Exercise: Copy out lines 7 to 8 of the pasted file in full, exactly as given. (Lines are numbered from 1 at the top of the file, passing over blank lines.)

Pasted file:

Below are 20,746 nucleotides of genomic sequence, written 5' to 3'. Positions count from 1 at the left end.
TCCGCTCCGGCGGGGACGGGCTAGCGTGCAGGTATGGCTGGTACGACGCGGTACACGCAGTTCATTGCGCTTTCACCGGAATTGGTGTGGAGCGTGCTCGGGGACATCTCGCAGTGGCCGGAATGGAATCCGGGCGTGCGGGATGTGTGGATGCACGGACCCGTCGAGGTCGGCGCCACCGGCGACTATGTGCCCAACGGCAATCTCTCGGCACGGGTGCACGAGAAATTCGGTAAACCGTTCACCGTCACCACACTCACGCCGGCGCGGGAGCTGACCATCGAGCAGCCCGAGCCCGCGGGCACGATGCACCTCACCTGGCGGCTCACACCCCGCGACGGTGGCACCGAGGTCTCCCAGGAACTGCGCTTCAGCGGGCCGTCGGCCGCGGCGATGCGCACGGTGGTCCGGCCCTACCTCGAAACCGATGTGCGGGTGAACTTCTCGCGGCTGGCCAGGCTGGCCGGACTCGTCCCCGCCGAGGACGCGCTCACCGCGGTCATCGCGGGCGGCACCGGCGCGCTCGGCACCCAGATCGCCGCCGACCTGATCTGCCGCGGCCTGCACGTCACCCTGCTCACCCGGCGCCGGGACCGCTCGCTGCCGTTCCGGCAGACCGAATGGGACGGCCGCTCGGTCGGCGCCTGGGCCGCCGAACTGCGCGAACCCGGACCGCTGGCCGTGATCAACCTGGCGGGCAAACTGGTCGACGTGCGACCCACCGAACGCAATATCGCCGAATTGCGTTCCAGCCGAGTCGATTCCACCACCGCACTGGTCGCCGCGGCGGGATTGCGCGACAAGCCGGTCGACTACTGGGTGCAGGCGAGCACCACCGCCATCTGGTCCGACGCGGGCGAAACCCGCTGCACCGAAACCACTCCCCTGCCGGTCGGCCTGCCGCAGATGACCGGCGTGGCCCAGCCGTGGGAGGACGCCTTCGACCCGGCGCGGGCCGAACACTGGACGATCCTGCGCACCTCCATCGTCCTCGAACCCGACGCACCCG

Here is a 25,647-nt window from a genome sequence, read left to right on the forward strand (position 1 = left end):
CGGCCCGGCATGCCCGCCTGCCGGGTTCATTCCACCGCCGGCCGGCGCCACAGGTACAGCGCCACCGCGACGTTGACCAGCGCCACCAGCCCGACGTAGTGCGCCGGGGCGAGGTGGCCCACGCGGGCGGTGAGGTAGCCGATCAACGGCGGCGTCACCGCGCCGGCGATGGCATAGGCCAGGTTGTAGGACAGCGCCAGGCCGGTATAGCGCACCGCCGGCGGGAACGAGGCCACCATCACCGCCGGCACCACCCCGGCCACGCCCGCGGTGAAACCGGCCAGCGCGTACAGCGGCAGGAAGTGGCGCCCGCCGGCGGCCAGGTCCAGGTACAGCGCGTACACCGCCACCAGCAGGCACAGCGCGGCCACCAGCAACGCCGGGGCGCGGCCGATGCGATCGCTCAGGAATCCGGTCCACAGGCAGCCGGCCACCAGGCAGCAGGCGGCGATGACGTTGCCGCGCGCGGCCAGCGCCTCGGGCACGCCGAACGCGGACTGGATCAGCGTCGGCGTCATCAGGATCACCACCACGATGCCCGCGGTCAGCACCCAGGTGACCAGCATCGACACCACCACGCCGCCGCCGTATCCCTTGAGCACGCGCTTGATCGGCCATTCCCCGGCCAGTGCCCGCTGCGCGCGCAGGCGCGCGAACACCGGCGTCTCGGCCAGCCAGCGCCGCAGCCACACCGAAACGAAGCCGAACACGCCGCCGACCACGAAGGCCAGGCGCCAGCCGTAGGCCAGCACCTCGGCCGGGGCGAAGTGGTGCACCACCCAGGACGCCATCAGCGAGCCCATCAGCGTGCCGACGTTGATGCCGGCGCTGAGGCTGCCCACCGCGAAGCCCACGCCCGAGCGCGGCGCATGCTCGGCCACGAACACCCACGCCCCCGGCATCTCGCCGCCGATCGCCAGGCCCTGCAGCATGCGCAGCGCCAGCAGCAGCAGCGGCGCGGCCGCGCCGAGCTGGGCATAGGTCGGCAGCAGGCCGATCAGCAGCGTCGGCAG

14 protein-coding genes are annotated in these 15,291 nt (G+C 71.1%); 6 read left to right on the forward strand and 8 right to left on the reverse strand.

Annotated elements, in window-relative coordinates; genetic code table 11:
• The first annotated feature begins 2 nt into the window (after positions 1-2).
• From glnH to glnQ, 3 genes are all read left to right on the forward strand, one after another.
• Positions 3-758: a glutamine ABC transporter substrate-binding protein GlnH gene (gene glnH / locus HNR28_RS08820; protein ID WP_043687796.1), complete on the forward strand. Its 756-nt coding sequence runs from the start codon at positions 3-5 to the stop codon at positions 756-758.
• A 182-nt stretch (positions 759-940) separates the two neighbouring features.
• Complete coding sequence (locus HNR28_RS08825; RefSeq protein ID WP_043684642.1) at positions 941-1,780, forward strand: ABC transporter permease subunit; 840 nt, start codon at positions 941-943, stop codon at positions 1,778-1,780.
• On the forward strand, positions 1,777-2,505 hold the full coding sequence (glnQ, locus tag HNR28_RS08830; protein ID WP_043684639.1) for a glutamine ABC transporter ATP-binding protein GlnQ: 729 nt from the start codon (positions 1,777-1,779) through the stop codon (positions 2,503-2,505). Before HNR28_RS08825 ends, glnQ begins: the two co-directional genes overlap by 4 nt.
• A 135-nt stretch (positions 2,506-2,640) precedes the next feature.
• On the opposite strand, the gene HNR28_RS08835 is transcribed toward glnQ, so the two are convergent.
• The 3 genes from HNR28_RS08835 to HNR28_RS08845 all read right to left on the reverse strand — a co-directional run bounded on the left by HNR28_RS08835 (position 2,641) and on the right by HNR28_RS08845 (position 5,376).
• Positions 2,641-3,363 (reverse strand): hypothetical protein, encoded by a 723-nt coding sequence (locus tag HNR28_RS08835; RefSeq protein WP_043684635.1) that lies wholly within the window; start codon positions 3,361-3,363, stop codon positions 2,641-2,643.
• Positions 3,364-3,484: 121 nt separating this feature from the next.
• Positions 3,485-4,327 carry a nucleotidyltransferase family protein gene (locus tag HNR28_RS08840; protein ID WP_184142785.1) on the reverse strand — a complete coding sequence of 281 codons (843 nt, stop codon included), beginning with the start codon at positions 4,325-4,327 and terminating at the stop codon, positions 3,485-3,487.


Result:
• The first annotated feature begins 2 nt into the window (after positions 1-2).
• From glnH to glnQ, 3 genes are all read left to right on the forward strand, one after another.